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I don't doubt the fix vane turbos are the old standard for power and reliability. But there's got to be a reason that manufacturers are running VGT turbos. Yeah they are an advanced technology turbo requiring more electronics and more can go wrong, but why can't you go with a bigger VGT and tune it to behave like a stocker? Won't they flow more cfm and be able to have any lag tuned out of them?

Just trying to facilitate discussion on the subject....

Mike
 

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The only reason they went to the VGT is because of the high flow EGR, they needed a turbo that would be able to create high drive pressure to force exhaust through the EGR while still creating the boost numbers that the engine needs. The VGT can move the slide to create drive pressure while producing boost at the same time. The exhaust brake is just a side effect of the VGT it wasn't designed specifically to be and exhaust brake, they kinda stumbled upon that feature. The high flow EGR is the one and only reason they designed the VGT.
 

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The only reason they went to the VGT is because of the high flow EGR, they needed a turbo that would be able to create high drive pressure to force exhaust through the EGR while still creating the boost numbers that the engine needs. The VGT can move the slide to create drive pressure while producing boost at the same time. The exhaust brake is just a side effect of the VGT it wasn't designed specifically to be and exhaust brake, they kinda stumbled upon that feature. The high flow EGR is the one and only reason they designed the VGT.

Thanks for the response! 👍
I have another question, back in the early 90's mopar started using "VNT" turbos on their turbo dodge cars. I believe it stood for Variable Nozzle Turbo. This is obviously way before emissions. Here is a quote from Wikipedia:
"The variable geometry turbo vanes were computer controlled and needed no wastegate. Instead, they adjusted the flow of exhaust gasses to spool up instantly and provide strong power. Chrysler kept the horsepower rating at 175 hp (130 kW), but upped the torque rating to 205 ft·lbs (278 Nm) at an unheard of 2100 rpm. Full torque was available from this low rpm to well past redline. Turbo lag was eliminated, with full boost (15 psi spike) available at 2100 rpm. The intense powerband, coupled with the car's low weight made the CSX-VNT very fast on the street."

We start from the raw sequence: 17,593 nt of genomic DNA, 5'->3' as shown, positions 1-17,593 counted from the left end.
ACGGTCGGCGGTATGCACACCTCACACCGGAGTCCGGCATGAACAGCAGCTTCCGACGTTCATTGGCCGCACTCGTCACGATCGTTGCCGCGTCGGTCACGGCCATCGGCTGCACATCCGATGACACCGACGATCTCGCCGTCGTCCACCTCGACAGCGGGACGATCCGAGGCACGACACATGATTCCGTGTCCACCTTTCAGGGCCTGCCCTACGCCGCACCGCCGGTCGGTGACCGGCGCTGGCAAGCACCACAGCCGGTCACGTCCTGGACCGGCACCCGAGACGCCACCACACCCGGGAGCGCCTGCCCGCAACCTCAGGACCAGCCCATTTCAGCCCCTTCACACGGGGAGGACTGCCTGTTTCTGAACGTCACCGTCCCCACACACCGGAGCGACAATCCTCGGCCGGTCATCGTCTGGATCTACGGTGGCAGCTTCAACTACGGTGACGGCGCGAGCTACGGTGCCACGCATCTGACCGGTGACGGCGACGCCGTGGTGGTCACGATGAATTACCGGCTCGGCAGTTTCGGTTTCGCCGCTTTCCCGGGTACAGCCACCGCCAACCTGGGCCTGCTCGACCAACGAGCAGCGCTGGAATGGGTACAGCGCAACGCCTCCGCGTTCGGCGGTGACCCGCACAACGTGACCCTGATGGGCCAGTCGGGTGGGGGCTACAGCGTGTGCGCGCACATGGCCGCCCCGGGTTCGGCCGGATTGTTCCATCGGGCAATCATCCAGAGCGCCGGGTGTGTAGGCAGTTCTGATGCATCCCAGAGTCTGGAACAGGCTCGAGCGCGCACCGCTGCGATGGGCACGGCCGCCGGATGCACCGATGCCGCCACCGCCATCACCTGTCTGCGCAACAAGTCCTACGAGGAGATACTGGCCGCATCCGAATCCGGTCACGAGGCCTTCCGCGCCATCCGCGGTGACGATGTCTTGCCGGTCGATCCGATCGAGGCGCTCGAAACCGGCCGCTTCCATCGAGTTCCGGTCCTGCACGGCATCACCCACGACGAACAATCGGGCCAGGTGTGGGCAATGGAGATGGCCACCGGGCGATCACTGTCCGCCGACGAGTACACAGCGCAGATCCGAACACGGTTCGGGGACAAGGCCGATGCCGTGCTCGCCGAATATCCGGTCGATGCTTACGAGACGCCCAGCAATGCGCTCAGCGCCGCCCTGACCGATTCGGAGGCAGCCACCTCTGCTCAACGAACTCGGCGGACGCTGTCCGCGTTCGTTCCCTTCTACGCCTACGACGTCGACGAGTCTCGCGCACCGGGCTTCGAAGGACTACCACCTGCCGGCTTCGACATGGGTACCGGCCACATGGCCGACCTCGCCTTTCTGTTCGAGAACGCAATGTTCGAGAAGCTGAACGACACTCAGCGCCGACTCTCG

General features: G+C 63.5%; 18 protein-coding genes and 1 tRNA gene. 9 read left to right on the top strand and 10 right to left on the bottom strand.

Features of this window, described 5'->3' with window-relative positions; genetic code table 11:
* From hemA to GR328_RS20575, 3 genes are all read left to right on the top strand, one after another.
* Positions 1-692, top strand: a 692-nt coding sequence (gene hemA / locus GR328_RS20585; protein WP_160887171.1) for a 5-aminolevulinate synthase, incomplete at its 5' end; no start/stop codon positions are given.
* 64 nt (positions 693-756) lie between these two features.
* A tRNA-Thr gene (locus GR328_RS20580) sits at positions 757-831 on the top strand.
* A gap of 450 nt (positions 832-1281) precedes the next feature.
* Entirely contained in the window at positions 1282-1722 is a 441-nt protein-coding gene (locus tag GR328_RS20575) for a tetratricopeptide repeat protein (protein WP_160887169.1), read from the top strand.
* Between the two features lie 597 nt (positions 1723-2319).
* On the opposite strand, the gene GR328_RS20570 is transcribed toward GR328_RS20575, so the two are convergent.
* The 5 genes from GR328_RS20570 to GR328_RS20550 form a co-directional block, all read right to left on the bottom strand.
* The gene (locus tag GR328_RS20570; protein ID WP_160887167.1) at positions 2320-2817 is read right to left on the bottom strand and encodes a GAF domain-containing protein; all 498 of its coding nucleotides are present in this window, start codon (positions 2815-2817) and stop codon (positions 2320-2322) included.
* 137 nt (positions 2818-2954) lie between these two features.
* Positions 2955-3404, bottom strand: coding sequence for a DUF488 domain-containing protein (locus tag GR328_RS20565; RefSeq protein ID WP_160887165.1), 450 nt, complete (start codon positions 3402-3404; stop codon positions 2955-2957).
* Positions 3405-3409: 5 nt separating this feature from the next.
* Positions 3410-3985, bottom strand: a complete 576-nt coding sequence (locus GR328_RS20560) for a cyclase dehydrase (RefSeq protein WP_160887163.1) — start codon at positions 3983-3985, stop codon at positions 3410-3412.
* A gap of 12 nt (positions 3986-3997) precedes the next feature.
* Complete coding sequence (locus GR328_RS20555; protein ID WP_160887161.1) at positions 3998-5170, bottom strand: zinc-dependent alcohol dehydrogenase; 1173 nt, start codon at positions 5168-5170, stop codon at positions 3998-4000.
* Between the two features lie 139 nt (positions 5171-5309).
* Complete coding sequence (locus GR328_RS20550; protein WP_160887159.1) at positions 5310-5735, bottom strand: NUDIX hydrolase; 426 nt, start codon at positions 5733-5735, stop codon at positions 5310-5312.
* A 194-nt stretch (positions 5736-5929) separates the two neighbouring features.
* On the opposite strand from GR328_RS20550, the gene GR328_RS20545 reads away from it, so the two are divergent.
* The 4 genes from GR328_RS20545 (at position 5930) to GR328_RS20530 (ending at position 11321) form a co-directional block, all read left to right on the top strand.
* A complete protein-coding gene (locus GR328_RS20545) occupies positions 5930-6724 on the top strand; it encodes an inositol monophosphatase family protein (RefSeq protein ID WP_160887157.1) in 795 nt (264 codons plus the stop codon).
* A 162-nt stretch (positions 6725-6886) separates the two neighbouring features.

So why couldn't you in theory run a big VGT turbo on a cummins and tune it to cover a wider RPM range that lights like a stocker yet carries a much bigger top end?? Just asking :)

Mike
 

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Probably scared of them cause they don't understand them, and the fixed vanes are easy. Isn't the stock turbo all in all too small for the 6.7? Or is it the exhaust manifold, or both?
 

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Probably scared of them cause they don't understand them, and the fixed vanes are easy. Isn't the stock turbo all in all too small for the 6.7? Or is it the exhaust manifold, or both?
Both, the manifold is bottle necked to help increase the drive pressure needed and the turbo is better off as a paper weight. Dont get get wrong, the stock turbo is nice for what it is and i cant complain too much but with a good turbo and manifold planting your rear to the seat the exhaust brake is quicky forgotten about.
 
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Just my dumb curiosity, but I wonder how the turbo would perform and how the drive pressures would be if you could put a high flowing manifold on with a t-4 exhaust housing on the stock vgt? Probably way more work than it's worth. Lol
 

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Just my dumb curiosity, but I wonder how the turbo would perform and how the drive pressures would be if you could put a high flowing manifold on with a t-4 exhaust housing on the stock vgt? Probably way more work than it's worth. Lol
The stock turbo and manifold have a T4i footprint, but there are a few companies that make a much better manifold that bolts right up. Before doing the 2nd gen swap on my old truck I added a PDI manifold with the stock turbo and did notice better spool up and a small gain in hp.